Digital illiteracy: the challenge of getting around without a smartphone
6.7 million French people never connect to the internet. What are the solutions to help people find their way in the digital age?
Just 15 years ago, we simply talked to the person in the ticket office to purchase a train ticket. We could buy bus tickets on board or at the newsagent’s, and airlines printed out our boarding passes for us. You didn’t need to be a “digital native” to perform these day‑to‑day tasks.
Today, in the digital age, many people are finding themselves marginalised because they are digitally illiterate – that is to say, they don’t know how to use a computer, tablet, smartphone or automatic kiosk. According to a study by France Stratégie, digital illiteracy is more than just a minor issue: in fact, it affects 13 million French people, or 28% of the population over age 18.
2.5 million of those affected also suffer from illiteracy in the conventional sense of the word. And digital illiteracy tends to be a problem for older people who are often unfamiliar with the technology or have trouble keeping up with it. In fact, 62% of digitally illiterate people are retired.
A lack of mobility
So how can people with this problem get around when buying a bus or train ticket or paying car parking fees is a challenge in and of itself? “People affected by digital illiteracy have very little geographic mobility. They don’t leave their comfort zone,” says Hervé Fernandez, director of the French national agency for the fight against illiteracy (ANLCI). “They need help preparing for a trip. But the problem is that these people tend to hide the difficulties they’re facing because they feel ashamed.”
Promoting digital inclusion
There are three keys to breaking this vicious cycle: detect, inform, and educate. “To achieve digital inclusion, members of society suffering from digital illiteracy need help from other people who can do these tasks for them or guide them,” says Florence Gilbert, director of the charity Wimoov. Without help, these people can feel powerless. “Going digital can generate significant savings for companies and government agencies,” adds Hervé Fernandez. “What we’re asking is for some of these savings to be reinvested in physical, human support for the most vulnerable people.”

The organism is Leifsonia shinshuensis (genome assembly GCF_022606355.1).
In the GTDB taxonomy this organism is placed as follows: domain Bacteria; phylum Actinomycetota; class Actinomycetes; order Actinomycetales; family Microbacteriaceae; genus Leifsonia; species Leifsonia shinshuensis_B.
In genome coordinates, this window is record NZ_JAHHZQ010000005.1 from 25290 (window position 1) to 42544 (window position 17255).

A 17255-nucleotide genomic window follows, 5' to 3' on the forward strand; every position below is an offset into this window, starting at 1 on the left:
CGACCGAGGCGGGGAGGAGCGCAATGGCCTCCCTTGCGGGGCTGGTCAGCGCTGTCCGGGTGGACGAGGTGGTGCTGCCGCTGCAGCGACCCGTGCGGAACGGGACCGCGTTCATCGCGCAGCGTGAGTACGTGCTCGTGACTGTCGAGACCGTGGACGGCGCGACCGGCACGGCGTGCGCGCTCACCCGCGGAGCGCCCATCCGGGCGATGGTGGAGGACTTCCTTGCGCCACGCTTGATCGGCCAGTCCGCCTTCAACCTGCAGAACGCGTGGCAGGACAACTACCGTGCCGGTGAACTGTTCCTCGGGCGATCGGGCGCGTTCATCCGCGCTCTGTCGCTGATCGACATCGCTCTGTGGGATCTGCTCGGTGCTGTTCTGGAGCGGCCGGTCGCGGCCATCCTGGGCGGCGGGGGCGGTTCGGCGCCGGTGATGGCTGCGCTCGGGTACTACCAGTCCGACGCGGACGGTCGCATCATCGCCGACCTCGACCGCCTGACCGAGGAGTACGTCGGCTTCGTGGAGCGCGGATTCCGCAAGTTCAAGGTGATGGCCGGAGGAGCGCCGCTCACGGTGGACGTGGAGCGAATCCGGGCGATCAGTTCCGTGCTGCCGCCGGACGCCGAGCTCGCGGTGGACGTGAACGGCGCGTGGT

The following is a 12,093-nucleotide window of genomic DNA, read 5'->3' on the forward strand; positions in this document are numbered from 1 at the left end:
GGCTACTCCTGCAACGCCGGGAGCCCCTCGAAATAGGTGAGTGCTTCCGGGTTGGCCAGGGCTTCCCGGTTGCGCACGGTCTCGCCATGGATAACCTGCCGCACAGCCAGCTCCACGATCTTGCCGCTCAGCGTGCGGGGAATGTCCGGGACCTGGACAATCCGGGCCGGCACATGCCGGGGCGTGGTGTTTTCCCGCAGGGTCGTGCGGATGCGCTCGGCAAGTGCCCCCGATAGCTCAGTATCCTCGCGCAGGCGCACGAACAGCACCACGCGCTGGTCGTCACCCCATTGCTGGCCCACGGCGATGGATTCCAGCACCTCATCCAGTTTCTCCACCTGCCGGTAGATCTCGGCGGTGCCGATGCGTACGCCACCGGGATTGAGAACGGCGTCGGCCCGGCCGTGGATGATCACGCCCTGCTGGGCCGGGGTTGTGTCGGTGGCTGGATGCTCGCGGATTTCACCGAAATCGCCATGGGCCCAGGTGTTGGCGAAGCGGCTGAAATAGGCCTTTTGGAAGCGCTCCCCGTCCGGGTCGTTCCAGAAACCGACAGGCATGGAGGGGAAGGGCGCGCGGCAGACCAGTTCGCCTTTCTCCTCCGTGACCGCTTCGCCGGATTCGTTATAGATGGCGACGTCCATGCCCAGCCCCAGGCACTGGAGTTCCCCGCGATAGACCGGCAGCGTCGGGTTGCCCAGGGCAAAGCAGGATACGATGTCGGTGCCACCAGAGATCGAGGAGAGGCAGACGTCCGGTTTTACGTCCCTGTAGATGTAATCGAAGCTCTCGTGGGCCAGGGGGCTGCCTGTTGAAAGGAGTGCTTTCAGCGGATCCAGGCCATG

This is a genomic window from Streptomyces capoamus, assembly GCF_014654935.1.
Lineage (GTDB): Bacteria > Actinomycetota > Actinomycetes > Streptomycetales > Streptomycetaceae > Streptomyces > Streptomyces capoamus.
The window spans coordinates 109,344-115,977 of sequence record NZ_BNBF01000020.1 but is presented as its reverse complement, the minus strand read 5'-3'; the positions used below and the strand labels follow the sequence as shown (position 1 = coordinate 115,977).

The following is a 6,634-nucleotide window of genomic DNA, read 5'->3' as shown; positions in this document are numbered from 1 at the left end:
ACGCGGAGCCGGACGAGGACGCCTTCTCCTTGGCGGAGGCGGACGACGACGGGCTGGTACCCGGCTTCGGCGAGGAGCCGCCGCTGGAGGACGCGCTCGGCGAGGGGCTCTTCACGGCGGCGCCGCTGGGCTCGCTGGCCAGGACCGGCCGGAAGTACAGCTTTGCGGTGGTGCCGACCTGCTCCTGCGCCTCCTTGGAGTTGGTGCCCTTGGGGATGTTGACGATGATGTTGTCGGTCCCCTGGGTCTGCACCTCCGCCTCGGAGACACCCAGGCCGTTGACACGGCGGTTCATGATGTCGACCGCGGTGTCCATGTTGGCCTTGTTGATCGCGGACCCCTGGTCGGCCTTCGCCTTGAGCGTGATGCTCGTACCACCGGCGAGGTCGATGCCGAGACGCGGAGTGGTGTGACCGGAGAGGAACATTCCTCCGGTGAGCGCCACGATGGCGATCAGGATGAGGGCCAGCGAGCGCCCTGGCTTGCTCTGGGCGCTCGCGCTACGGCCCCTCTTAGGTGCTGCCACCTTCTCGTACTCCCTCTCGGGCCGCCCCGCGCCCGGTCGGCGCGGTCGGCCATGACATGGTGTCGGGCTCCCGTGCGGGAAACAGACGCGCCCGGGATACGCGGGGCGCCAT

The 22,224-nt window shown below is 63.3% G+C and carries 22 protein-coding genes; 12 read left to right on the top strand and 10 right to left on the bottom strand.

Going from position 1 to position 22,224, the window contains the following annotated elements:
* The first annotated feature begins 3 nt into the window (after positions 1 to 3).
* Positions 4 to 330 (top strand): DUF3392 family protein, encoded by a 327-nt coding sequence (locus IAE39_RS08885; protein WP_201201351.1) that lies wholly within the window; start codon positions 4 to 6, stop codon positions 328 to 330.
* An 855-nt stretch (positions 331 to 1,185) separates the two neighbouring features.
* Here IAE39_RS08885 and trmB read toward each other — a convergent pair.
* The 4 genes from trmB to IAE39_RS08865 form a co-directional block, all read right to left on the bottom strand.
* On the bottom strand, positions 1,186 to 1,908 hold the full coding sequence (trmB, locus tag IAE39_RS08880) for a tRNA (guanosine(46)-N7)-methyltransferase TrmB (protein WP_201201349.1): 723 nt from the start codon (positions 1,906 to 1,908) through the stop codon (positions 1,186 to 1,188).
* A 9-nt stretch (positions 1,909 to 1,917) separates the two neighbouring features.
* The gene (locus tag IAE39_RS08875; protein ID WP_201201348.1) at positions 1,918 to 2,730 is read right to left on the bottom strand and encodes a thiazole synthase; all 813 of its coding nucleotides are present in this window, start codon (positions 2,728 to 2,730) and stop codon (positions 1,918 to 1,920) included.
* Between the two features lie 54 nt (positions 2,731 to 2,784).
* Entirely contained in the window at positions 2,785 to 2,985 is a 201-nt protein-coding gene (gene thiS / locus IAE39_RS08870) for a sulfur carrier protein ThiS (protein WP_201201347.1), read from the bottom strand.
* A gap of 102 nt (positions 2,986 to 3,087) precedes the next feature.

Last September, Mounir Mahjoubi, French Secretary of State for Digital Affairs, launched a national plan for digital inclusion, aiming to support and educate 1.5 million people in digital technology every year. To achieve this goal, the French government will be investing €5 million in local proponents of digital inclusion.
The national plan follows on from France’s “Digital Pass” scheme, whereby people struggling with digital literacy are given ten vouchers worth €10 each for digital training courses at public service centres (MSAPs) and public digital centres (EPNs).
Using technology to solve digital illiteracy
Another possible line of approach to make mobility options more broadly accessible is by developing visual aids, pictograms and colour coding in places such as train and tram stations.
Paradoxically, new technologies also provide effective solutions, by using voice recognition to help people with reading difficulties, for example. Florence Gilbert believes that digital mobility tools should be designed alongside people affected by digital illiteracy: “Like remote controls, if we can create tools that are accessible to the least agile members of society then we will have won the fight against digital exclusion.”